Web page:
I’ve been closely following the antics of Patrick Byrne, CEO of a Utah-based internet retailer called Overstock.com. Overstock is mainly known for bad service, junky products and restocking charges if you try to send back their crud. To the media it is known for two things: accounting fraud and a company-financed smear campaign.
Today the always entertaining Utah Republican financier Patrick Byrne–who, amazingly, runs a public company–answers the musical question, “How many really crazy things you can do before your shareholders ride you out of town on a rail?”
Whatever you might think of the Daily Kos, one thing you have to admit is that its bloggers don’t pull any punches. One just gave a one-two punch to the famously unethical Patrick Byrne, CEO of Overstock.com.
The new chairperson of the Securities and Exchange Commission, Mary Schapiro, can take swift action to prove that she is not a tool of Wall Street and the corporate establishment (as many, myself included, tend to believe).
Barack Obama calls his transition website change.gov, and his campaign slogal used “change” about a million times, so I am utterly flummoxed — and disgusted — by his selection of Mary Schapiro as SEC chairman, to replace the horrendous Chris Cox.
Whether you are for Barack Obama or John McCain, anybody who cares about corporate crime has cause to rejoice come January 20. On that day, the worst SEC in recent history begins to be phased out, with the new commander in chief naming a new SEC chairman to replace the wretched Christopher Cox.
One of the problems that confront CEOs, politicians and other people in public life, now that we are in the Internet era, is that it is hard to lie about what one has said. But my favorite CEO, the ever-entertaining Patrick Byrne of Overstock.com, has found a way of overcoming that obstacle.
As I’ve written a number of times on this site and in my blog, stock market conspiracy theorists have scandalously monopolized the attention of market regulators — diverting them from real issues, such as stock fraud and corporate wrongdoing.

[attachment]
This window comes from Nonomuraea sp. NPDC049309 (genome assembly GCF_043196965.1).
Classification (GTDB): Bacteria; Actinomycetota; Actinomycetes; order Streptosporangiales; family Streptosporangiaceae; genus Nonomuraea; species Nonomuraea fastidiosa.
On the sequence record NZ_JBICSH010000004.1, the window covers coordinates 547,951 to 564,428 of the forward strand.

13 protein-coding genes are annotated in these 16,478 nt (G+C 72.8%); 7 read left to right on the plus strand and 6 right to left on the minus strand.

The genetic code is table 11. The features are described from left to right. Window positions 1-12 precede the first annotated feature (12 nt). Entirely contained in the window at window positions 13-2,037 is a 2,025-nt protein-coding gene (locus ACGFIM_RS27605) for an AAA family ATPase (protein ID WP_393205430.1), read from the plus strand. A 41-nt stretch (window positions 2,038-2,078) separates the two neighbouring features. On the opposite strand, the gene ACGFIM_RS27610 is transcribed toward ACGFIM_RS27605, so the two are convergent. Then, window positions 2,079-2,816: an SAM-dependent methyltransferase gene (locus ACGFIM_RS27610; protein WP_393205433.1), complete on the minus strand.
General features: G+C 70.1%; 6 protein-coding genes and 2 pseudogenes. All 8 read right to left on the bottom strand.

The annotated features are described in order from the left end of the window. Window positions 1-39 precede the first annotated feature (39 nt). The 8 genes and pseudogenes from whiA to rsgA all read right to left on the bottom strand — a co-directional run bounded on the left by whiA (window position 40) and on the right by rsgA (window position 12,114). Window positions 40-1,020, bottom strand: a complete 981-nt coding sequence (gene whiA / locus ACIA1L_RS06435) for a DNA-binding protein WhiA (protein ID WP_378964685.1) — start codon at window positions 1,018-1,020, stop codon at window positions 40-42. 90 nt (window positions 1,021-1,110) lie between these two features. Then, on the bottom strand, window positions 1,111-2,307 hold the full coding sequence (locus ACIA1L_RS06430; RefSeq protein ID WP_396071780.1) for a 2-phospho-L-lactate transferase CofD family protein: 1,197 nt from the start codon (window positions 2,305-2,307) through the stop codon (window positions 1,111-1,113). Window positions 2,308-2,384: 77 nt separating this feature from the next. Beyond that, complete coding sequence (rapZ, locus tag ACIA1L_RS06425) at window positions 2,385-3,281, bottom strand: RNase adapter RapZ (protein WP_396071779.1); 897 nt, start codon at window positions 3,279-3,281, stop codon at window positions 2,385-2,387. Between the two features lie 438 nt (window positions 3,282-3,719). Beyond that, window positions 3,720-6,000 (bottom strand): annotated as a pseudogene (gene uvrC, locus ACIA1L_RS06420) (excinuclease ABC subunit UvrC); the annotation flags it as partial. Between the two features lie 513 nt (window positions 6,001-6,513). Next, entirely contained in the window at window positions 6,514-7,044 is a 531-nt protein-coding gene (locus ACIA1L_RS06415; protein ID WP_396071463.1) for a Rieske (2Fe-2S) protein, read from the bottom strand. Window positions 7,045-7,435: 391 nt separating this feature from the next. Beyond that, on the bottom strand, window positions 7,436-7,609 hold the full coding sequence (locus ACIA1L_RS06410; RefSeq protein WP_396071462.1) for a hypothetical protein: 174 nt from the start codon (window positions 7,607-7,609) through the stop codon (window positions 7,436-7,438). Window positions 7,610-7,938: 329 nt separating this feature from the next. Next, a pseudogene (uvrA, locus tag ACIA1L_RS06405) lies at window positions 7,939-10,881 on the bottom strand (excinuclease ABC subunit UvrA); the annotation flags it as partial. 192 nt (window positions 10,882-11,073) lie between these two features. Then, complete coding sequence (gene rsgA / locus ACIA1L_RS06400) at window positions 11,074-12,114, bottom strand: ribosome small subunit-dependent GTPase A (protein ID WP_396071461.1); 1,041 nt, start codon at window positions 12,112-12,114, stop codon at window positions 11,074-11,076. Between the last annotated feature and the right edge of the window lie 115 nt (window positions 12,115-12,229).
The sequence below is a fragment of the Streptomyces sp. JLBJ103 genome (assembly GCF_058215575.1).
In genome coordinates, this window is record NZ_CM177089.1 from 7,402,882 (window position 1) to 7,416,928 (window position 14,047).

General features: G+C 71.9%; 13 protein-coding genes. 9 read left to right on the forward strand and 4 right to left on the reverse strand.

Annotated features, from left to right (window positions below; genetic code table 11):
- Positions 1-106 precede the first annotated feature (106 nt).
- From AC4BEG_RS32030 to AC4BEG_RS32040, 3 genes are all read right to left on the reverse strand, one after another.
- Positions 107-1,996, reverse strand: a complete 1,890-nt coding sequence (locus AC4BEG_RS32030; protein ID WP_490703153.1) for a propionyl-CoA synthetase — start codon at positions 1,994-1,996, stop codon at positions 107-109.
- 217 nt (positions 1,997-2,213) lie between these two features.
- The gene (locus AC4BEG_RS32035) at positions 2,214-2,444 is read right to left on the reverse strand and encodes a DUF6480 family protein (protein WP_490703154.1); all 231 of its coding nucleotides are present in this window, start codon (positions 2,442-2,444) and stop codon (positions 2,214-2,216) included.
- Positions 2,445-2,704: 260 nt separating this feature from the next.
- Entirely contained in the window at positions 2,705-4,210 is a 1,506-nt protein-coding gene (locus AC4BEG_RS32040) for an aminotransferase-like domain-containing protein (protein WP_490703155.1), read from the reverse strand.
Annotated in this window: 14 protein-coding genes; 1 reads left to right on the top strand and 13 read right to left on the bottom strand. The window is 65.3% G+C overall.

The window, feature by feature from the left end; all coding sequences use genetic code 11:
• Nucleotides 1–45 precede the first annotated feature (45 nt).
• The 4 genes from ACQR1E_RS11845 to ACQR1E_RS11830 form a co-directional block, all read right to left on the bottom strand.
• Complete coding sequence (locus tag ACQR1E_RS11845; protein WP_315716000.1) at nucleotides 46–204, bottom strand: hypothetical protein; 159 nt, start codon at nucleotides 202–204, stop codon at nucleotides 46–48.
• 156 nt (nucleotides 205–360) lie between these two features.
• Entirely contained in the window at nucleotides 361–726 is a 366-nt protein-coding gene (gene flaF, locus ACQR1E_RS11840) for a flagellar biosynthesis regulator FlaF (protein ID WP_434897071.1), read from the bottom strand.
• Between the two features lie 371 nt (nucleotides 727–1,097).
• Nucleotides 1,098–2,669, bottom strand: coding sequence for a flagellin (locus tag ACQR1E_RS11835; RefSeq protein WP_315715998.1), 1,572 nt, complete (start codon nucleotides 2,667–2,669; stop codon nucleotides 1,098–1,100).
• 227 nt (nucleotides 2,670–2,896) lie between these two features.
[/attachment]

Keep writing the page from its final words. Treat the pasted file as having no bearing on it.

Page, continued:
I hate to be a stick in the mud about this, but something has been sticking in my craw about the talk of Hillary Clinton possibly becoming (if she joins the Obama ticket and if they win) vice-president of the United States. It has to do with cattle.
In previous posts I’ve described how the U.S. Chamber of Commerce, the premiere lobbyist for the interests of Corporate America and against the public, has embraced the cause of money-losing CEOs blaming their misfortunes on “naked short selling.”
Overstock.com CEO Patrick Byrne, the right-wing zealot and anti-education activist, has gained attention in the past for neat stuff like suggesting that uneducated people are so useless they should be burned. Well, Byrne has a new gambit at present, and it’s slimier than ever.
The so-lurid-it’s-almost-funny saga of Overstock.com, and its unhinged CEO Patrick Byrne, took another twist over the weekend. Seems that Byrne sent out a spam email to customers claiming that Wikipedia was a vehicle for “mass mind control.”
I’m fascinated by Overstock.com CEO Patrick Byrne, whose in-your-face deceptions and misconduct are a constant challenge to securities regulators. Rarely in one location can one find so many issues, ranging from shady accounting to ethical and corporate governance lapses.
It’s easy: just claim that your company is the target of a conspiracy by nefarious market forces. The technique is used by penny stock companies and by some even larger outfits — in particular, a money-loising Internet retailer called Overstock.com.